Beyond the Armory Show, an exhibition of paintings by Ali Banisadr, was bought up by eager collectors at Leslie Tonkonow Projects. His largest paintings ranged from $50,000 to $60,000. Banisadr, who left Iran at the age of 12, is the grand-nephew of Abolhassan Banisadr, the former prime minister of Iran, who fled the country in disguise in 1981 after a year in office. Banisadr's paintings blend the influence of Persian miniatures with those of Hieronymous Bosch and Pieter Breughel.
One of the rare images that pointed to the economic depression still felt by many in the United States came all the way from Vienna. In Dorothea Lange "Destitute Peapickers in California; a 32 year old mother of seven children", 2009, Lisa Ruyter took an iconic American photograph of a migrant worker that Dorothea Lange took in 1936, and colourised it in the stylish hues of Andy Warhol after blowing it up to mammoth scale. The picture's $60,000 price at the booth of the Viennese dealer, Georg Kargl, was still far below Warhol levels.
At the booth of Pierogi, a Brooklyn gallery, Jonathan Schipper was showing his just-finished work, To Dust, a group of suspended white figures tied together, which smashed into one another as an elaborate system of pulleys tugged at them. On the opening day of the fair, pieces of the figures were already on the floor. "It helps if you see the work as a collection of ruins," said Schipper. "There's always something left, though," he noted, trying to reassure potential buyers.
Pierogi also presented the life-sized figure in a space-suit, Finding My Way Home (Exploded Astronaut) by Tavares Strachan, which hovered over a bar just inside the entrance to Pier 94. Yet the fair's quirkiest project was a simple white neon picket by the Chilean artist Ivan Navarro, which demarcated the booth of the dealer Paul Kasmin. The fence, which was electrified at the Armory Show, is being sold in seven-foot sections, each of which went for $40,000. The jokes about Kasmin protecting market share with the fence were inevitable.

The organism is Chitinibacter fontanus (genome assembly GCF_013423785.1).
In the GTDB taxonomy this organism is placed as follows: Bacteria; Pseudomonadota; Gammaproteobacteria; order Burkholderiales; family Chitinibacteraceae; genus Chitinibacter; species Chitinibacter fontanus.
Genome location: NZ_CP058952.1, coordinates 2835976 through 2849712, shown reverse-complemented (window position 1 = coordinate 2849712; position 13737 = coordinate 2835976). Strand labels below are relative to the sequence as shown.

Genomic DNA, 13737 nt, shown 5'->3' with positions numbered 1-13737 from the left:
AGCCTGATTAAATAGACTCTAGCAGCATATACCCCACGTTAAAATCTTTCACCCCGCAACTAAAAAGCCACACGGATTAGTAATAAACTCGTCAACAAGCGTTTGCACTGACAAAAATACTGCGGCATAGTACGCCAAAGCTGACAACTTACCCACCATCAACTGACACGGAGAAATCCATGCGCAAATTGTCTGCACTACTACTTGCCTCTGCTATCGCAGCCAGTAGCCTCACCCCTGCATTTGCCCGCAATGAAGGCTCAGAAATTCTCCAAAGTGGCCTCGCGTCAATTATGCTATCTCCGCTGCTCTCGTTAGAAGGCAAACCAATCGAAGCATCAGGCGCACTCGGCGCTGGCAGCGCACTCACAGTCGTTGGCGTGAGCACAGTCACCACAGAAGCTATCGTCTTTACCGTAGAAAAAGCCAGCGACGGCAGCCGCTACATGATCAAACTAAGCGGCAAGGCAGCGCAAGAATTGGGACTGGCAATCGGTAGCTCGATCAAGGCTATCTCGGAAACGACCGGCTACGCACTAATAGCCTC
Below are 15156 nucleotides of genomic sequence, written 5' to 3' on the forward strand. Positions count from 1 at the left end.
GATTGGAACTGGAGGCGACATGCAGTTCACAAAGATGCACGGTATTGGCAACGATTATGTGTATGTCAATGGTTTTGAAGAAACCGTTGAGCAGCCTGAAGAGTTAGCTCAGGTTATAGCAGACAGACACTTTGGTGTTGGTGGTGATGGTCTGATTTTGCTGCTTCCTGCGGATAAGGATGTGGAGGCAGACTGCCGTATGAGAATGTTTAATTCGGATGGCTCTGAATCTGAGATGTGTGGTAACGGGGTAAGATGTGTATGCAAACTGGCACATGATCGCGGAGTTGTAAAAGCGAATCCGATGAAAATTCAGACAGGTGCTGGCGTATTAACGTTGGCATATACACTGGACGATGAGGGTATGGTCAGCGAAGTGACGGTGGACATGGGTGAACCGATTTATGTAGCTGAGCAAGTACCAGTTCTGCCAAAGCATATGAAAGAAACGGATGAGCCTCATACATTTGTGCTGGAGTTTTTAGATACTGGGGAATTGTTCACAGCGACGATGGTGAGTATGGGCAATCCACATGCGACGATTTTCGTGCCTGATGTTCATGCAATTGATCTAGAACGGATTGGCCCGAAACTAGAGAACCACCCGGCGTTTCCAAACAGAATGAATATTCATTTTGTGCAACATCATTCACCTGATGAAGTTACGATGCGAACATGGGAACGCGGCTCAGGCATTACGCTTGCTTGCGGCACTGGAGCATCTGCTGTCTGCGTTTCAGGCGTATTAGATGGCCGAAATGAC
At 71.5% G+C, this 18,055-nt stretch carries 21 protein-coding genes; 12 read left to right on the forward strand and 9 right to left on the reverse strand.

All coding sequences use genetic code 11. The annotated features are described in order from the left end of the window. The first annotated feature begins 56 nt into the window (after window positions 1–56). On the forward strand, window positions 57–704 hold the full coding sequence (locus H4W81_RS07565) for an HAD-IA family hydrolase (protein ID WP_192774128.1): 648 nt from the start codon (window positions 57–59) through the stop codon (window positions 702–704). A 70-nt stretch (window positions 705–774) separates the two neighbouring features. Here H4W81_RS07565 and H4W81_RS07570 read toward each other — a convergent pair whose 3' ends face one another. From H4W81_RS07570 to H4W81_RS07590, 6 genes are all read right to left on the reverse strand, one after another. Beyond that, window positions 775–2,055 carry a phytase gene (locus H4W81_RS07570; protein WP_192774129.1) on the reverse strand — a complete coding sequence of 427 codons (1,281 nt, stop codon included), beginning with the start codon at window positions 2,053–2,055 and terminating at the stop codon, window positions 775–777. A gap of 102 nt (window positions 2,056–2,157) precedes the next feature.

Nearby, the booth of Ronald Feldman Fine Arts would have received the show's Green Award, if one existed. Behind reflective silver sheets, New Edens, by Sam van Aken, was an orchard of fruit trees, each of which had been genetically altered to enable it to simultaneously grow five different fruits. Trees that stood in huge blocks of dirt were $2,000. Seedlings, at $25 each, were the least expensive "works" in the show.
The fervour that crowded visitors into the enclosed space of New Edens fuelled the fairs throughout the city. At the Art Show, organised annually by the Art Dealers Association of America at the Park Avenue Armory on the Upper East Side of Manhattan, dealers were upbeat. The Armory Show had brought crowds to the city, and the crowds were buying more than contemporary art.
David Tunick of David Tunick, Inc, which specialises in works on paper, reported selling an orange Andy Warhol Marilyn at the opening party for a price "in the low six figures" - a steal, given that a Warhol Marilyn painting has sold for $80 million. (The dealer Richard Feigen, better known for Old Masters, sold eight Warhol soup cans on the same night at the ADAA Fair.)
Tunick noted that the surge in the contemporary market was bringing him not just buyers, but inventory. Sitting under an 18th century engraving by Lorenzo Tiepolo, he pointed at two 1930s prints by Pablo Picasso from the Vollard Suite and a 1927 orientalist odalisque by Henri Matisse. The pictures were brought to him by clients who had shifted their collections to contemporary art, and wanted to sell the earlier masterpieces. Tunick sold the Matisse, and the Picassos were on reserve to buyers.
Collectors of "cutting edge" contemporary art had bought a Pre-Raphaelite watercolor by Dante Gabriel Rosetti at Tunick's booth (which entered his inventory when a visitor to his gallery pulled it out of a shopping bag).
"It was a great week for us," the dealer said.